Please ensure Javascript is enabled for purposes of website accessibility

Taking on the 'D' word

Small changes in multiple areas of your life can deflect the onset of dementia.

  • By
  • | 6:00 a.m. December 18, 2019
Although there is no cure for dementia-related disorders, there are ways to improve your cognitive health. (Photo courtesy of Unsplash)
Although there is no cure for dementia-related disorders, there are ways to improve your cognitive health. (Photo courtesy of Unsplash)
  • Health
  • Share

Listen up boomers, Gen Xers and Zers, and you too, millenials: A spate of recent studies published over the past few months point to some new truths about dementia, a term for a group of disorders of which Alzheimer’s disease is the most common. Symptoms of dementia include a decline in memory, changes in thinking, judging and reasoning skills, decreased focus and attention and changes in communications skills. Those critical brain functions are grouped together under the term cognitive function. 

For many years, the diagnosis of dementia seemed an inevitable aspect of aging and was viewed with horror — time to be shipped off to the nursing home, or in more modern parlance, the memory care unit. The latest thinking, based on an international array of impressive studies, is that we do have a certain degree of control over our cognitive health. We do not have cures for the diseases under the umbrella of dementia. No magic bullets have emerged, but individuals can make a difference in their cognitive health. Here’s what we know:



Yes, that bugaboo of practically every disease, exercise, is crucially important. Sorry to remind you, but you can’t just Netflix your life away and expect great outcomes, unless you watch Netflix while on your treadmill. And do that at least three times a week. Here’s why it's so important: Exercise makes the blood flow to the brain. Our brains like blood flow, especially through healthy blood vessels boosted by a high level of HDL cholesterol (that’s the good stuff). Blood flow also assists the brain in creating new synapses, which are connectors that keep our memory intact and increase mental alertness. So get as much aerobic exercise in as you can. In a recent study, the group that exercised for 60 minutes at 70-80% of their maximum heart rate four times a week had significant improvements in blood flow and scores on cognitive tests. And they were all over 65 years old. Think what starting at 35 might do.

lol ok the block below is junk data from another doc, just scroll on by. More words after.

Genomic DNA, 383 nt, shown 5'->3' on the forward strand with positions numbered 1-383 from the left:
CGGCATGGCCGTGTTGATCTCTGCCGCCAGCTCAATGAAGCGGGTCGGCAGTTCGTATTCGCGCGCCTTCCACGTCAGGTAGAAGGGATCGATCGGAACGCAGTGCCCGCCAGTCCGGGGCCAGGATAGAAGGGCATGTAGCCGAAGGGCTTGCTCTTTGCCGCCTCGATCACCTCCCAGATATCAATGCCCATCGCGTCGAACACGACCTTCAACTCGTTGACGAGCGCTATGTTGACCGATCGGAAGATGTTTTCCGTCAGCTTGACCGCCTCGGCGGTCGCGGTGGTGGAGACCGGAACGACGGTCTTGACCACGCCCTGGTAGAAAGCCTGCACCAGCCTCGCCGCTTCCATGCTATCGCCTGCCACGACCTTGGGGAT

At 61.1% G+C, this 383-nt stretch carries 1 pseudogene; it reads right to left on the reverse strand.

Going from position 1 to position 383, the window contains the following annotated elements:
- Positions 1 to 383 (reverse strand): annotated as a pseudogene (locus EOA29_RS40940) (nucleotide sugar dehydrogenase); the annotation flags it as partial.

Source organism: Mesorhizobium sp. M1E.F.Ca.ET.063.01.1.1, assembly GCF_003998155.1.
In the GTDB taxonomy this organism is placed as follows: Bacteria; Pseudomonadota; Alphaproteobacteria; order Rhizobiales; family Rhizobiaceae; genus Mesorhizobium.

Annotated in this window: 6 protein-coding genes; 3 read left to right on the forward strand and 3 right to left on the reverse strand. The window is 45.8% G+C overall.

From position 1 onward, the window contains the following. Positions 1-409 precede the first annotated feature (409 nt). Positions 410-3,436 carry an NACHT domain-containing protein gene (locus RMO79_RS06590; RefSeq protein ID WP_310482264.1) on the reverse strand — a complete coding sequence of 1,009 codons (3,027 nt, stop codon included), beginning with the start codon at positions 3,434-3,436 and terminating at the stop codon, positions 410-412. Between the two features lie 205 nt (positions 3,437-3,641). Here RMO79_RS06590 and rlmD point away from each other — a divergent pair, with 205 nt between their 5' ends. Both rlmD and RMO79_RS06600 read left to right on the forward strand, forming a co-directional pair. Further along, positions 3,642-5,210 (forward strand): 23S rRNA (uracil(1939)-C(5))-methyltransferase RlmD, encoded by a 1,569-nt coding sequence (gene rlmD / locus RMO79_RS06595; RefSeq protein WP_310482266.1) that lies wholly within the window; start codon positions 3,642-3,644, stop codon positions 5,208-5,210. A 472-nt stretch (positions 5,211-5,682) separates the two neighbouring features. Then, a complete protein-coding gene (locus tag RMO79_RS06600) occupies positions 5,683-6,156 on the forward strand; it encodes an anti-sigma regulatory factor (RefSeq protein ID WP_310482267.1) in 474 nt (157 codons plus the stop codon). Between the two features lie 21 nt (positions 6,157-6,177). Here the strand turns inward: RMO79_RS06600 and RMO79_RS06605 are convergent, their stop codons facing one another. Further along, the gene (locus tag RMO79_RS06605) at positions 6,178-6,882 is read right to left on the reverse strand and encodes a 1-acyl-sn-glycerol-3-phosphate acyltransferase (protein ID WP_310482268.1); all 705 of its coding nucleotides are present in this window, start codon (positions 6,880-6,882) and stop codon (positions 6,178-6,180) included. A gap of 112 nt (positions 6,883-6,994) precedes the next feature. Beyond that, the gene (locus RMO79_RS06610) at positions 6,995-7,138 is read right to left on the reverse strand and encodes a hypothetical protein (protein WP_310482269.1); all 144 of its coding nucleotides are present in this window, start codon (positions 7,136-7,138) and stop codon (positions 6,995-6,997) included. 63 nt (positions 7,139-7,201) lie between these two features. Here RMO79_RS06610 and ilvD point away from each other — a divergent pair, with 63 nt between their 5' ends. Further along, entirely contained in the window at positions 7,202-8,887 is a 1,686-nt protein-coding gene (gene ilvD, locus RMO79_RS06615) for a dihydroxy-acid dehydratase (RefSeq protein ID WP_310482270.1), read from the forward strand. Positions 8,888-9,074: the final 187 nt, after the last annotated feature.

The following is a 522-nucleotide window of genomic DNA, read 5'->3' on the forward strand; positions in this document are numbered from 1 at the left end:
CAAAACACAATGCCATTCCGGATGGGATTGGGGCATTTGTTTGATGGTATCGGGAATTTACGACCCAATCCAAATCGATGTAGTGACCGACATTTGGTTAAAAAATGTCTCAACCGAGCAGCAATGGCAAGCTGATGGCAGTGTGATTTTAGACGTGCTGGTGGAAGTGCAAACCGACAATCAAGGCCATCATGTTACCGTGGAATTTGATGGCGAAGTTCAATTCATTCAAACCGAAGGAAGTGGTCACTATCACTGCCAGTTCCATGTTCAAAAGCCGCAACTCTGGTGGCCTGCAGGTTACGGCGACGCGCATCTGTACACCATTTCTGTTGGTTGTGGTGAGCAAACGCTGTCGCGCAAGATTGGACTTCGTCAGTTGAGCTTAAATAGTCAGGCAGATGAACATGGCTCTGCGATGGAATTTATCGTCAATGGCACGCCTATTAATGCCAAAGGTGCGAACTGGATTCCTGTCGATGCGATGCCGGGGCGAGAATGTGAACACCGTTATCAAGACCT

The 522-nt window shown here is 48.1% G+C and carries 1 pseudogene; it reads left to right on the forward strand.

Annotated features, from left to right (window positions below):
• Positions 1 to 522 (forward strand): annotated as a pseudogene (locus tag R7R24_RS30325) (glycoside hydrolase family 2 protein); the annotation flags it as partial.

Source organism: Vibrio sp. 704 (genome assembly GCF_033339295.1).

Yes, when it comes to brain health, you are what you eat. And if you follow a Mediterranean diet — fish, vegetables, nuts, whole grains, olive oil — you have a leg up on better health. However, if you take it a step further and convert that diet to the MIND diet, you will be following the best known plan for keeping the brain healthy. The MIND diet adds more berries and leafy green vegetables as well as prescribing wild fish, which is high in omega-3 fatty acids, and up to one tablespoon of olive oil a day. 



Your mom was right when she put you to bed at the same time each night. Good sleep hygiene posits that you keep a regular schedule of bedtime and waking up time each day for your 7.5-8 ideal hours per day of sleep. Researchers aren’t quite sure what sleep does; they just know that it's an important factor in brain health. Keep your screens out of the bedroom, and just say no to caffeine after 1:00 p.m. to complete the picture.


Cognitive training

Engaging in mentally stimulating activities is also good for the brain by helping to grow new neurons and increasing cognitive reserve, which is what we need for problem solving. In one study, people who participated in six activities or more per month — hobbies, volunteering, reading, socializing, etc. — had a 38% lower rate of developing dementia than people who did fewer activities. 


All of the above 

It stands to reason that all of these factors that have shown to positively deflect the onset of dementia are enhanced when practiced together rather than focusing on just one or two. The Wall Street Journal recently reported on a two-year clinical trial in Finland where a group of 60- to 74-year-olds were divided into two groups. The one that engaged in a multipronged effort scored between 40% and 150% better than the other group who received general health advice in tests of executive function, mental speed and complex memory tasks.



Latest News